Walden University – First Discussion – Final Class

I have just begun my final class towards gaining a master’s degree in integrating technology in the classroom. I believe educational blogs are a valuable tool that teachers can use to communicate their ideas to students, colleagues, and parents depending on the objectives you place on your blog. Therefore, for my final class, I plan to place each week’s discussion assignment in my blog, which will ensure that I begin blogging on a consistent basis. This weeks discussion concerns the importance of dealing with an ever-changing world, something we must teach our students to do.

One important change that has occurred for me in my practice recently involves my belief that educational blogs like the one I have started maintaining at https://teacherman79.wordpress.com/ and like the ones maintained by the teachers I have placed on a list in my blog provide an excellent forum for professional development. Through my journey to find Tek Zeno in our last class, I have met several cutting edge educators recently who have been maintaining educational blogs for a significant amount of time. Each of my new colleagues have told me of the value their blogs have in helping them develop as professional educators. I began reading their blogs on a consistent basis and realized what a valuable tool they can be. I decided that I should start a blog myself because of the value I saw in them, so I did. Blogs are very similar to the discussions we have each week in our classes at Walden university, and to me provide the same types of opportunities for learning, only they are free, just a little time-consuming at first.

Blogging has already made me a better teacher. I am more mindful of my beliefs with regards to technology in the classroom and also better equipped to defend my beliefs if the need arises. I believe there is a certain amount of resistance to the use of emerging technologies in the classroom. Maintaining a blog will better equip me to deal with that resistance if and when it occurs. And what is good for the teachers is good for the kids – see this link to find out about utilizing blogs in your classroom. Blogging encourages students to reflect about the work they are doing and also comment on the work that their peers are working on.  I plan to begin having my students begin a reflective process like this in the fall by having each class maintain a wiki in which they will periodically reflect upon classroom activity.  Any feedback you have for me would be greatly appreciated.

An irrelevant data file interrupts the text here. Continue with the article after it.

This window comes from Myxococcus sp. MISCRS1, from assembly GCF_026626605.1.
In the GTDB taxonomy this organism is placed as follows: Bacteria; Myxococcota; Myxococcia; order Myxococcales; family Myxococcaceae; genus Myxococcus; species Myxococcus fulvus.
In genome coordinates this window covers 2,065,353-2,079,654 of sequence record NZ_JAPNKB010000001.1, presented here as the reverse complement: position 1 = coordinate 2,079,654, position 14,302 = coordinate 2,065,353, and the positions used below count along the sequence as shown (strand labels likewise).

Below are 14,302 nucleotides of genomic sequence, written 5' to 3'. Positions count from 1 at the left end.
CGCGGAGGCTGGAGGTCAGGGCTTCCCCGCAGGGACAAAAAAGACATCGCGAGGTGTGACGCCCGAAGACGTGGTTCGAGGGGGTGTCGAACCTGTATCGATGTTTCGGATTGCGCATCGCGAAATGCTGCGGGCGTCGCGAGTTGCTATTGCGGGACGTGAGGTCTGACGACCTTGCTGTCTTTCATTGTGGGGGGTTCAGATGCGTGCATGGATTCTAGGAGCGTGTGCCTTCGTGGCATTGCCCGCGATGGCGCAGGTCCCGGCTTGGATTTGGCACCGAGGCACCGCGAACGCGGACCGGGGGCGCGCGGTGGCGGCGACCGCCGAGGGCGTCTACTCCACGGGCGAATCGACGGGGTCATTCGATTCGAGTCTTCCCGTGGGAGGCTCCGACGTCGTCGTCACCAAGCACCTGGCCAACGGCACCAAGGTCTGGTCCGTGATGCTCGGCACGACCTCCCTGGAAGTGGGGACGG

7 Responses to “Walden University – First Discussion – Final Class”

  1. angelac1 Says:

    I agree about the amount of resistance in classrooms. However, I also find that I can understand some teachers being reluctant to try and fit something else in to the classroom program.

    Perhaps that is the clue – I wonder if teachers could look at replacing existing ways in which students produce their work? Could a student blog their research instead of producing a word document, for example?

  2. teacherman79 Says:

    I think if they did, their research would be looked upon by more than just the teacher’s eyes. It would give other students a chance to edit, review, and evaluate the work of their classmates.

  3. I do find it odd that when I was growing up – I had a computer of my own to mess around with and experiment on when I was 10. None of my friends had computers of their own growing up. Even when I was in college, I had 1 of the 2 computers on our dorm floor.
    Today, I look at my son who has a computer that I gave him, and he uses it only for games. He says none of his friends use the computer, they all have Xbox and Wiis. You would think that after 25 years, computers would be more a part of our kids lives.
    My chem teacher in high school had an apple II or something like that, but none of the others did. This was back in the mid 80s. My son’s teachers presently use a computer…but not actively. They dont all have one on their desk. None had a blog, one had a way to see homework but it wasnt up-to-date. With how fast technology has increased, the educating of these technologies doesnt seem to be keeping up to speed. Where are all the geeks??!?! Maybe they just arent in my area.
    I’d say, home ec and wood/metal shop should be replaced with web design and coding! or added as another 3rd choice.

    What a fun idea would that be, to have a class where you built your own computer for the first quarter, and then learned to use it and design blogs and websites for the other 3….and have it count towards your graduation. Like a 9th or 10th grade class.

  4. teacherman79 Says:

    I would love to teach that class…

  5. j9defteacher Says:

    I had a Texas Instruments computer back in the 80’s. Not one of my friends had one. My mom is a computer programmer and taught us LOGO. I remember downloading software applications to the computer from cassette tapes. The games were actually pretty cool. You could even play some of the popular arcade games on there too like Q-Bert.
    My son attends a supposedly “blue ribbon” school district, yet I like you never see the technology integration. I am trying to apply to some of these “blue ribbon” districts and really sell my knowledge of technology but it doesn’t seem as if it’s a selling point. Getting a job in a suburban district around here is about who you know, not what you know. It’s a shame. I think that my “geek” skills are an asset to any school.

  6. angelac1 Says:

    Is it possible that there is still not a critical mass of teachers who have grown up with computers as a used and integral part of their environment? Do we have to wait for administrators to also come from the group that have been described as ‘digital natives’?

  7. teacherman79 Says:

    I hope we do not have to wait. I really don’t know. Was that a rhetorical question…

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